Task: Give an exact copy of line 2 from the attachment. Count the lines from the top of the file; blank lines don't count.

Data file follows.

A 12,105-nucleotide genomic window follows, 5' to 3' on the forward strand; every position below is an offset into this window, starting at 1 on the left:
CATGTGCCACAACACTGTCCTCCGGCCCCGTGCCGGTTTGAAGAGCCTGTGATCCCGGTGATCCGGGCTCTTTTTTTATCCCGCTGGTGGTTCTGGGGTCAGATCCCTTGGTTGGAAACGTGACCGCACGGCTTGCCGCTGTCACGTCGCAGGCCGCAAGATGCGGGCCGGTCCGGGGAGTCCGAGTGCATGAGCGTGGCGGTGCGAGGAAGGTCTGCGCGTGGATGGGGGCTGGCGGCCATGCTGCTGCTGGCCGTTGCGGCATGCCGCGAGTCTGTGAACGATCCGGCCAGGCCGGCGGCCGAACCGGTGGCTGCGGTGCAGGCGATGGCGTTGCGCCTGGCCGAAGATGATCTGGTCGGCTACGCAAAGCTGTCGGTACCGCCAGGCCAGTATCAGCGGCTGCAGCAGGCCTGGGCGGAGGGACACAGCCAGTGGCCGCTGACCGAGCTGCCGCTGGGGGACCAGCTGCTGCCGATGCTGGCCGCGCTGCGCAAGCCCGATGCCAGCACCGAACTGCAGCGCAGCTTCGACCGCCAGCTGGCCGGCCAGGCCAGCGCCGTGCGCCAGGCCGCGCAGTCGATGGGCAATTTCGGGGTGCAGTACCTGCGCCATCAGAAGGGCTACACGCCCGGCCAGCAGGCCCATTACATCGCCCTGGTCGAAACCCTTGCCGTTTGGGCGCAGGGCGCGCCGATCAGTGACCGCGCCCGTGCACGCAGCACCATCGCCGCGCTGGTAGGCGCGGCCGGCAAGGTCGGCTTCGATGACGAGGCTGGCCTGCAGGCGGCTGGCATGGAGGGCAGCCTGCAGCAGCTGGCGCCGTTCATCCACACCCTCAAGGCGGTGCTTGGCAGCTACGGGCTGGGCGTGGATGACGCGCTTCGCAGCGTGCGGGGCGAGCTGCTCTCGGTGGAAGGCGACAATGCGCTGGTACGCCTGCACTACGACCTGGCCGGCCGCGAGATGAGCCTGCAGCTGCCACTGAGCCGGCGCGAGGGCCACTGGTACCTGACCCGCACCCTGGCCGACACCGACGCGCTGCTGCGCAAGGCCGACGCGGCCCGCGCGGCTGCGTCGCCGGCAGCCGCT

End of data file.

CATGTGCCACAACACTGTCCTCCGGCCCCGTGCCGGTTTGAAGAGCCTGTGATCCCGGTGATCCGGGCTCTTTTTTTATCCCGCTGGTGGTTCTGGGGTCAGATCCCTTGGTTGGAAACGTGACCGCACGGCTTGCCGCTGTCACGTCGCAGGCCGCAAGATGCGGGCCGGTCCGGGGAGTCCGAGTGCATGAGCGTGGCGGTGCGAGGAAGGTCTGCGCGTGGATGGGGGCTGGCGGCCATGCTGCTGCTGGCCGTTGCGGCATGCCGCGAGTCTGTGAACGATCCGGCCAGGCCGGCGGCCGAACCGGTGGCTGCGGTGCAGGCGATGGCGTTGCGCCTGGCCGAAGATGATCTGGTCGGCTACGCAAAGCTGTCGGTACCGCCAGGCCAGTATCAGCGGCTGCAGCAGGCCTGGGCGGAGGGACACAGCCAGTGGCCGCTGACCGAGCTGCCGCTGGGGGACCAGCTGCTGCCGATGCTGGCCGCGCTGCGCAAGCCCGATGCCAGCACCGAACTGCAGCGCAGCTTCGACCGCCAGCTGGCCGGCCAGGCCAGCGCCGTGCGCCAGGCCGCGCAGTCGATGGGCAATTTCGGGGTGCAGTACCTGCGCCATCAGAAGGGCTACACGCCCGGCCAGCAGGCCCATTACATCGCCCTGGTCGAAACCCTTGCCGTTTGGGCGCAGGGCGCGCCGATCAGTGACCGCGCCCGTGCACGCAGCACCATCGCCGCGCTGGTAGGCGCGGCCGGCAAGGTCGGCTTCGATGACGAGGCTGGCCTGCAGGCGGCTGGCATGGAGGGCAGCCTGCAGCAGCTGGCGCCGTTCATCCACACCCTCAAGGCGGTGCTTGGCAGCTACGGGCTGGGCGTGGATGACGCGCTTCGCAGCGTGCGGGGCGAGCTGCTCTCGGTGGAAGGCGACAATGCGCTGGTACGCCTGCACTACGACCTGGCCGGCCGCGAGATGAGCCTGCAGCTGCCACTGAGCCGGCGCGAGGGCCACTGGTACCTGACCCGCACCCTGGCCGACACCGACGCGCTGCTGCGCAAGGCCGACGCGGCCCGCGCGGCTGCGTCGCCGGCAGCCGCT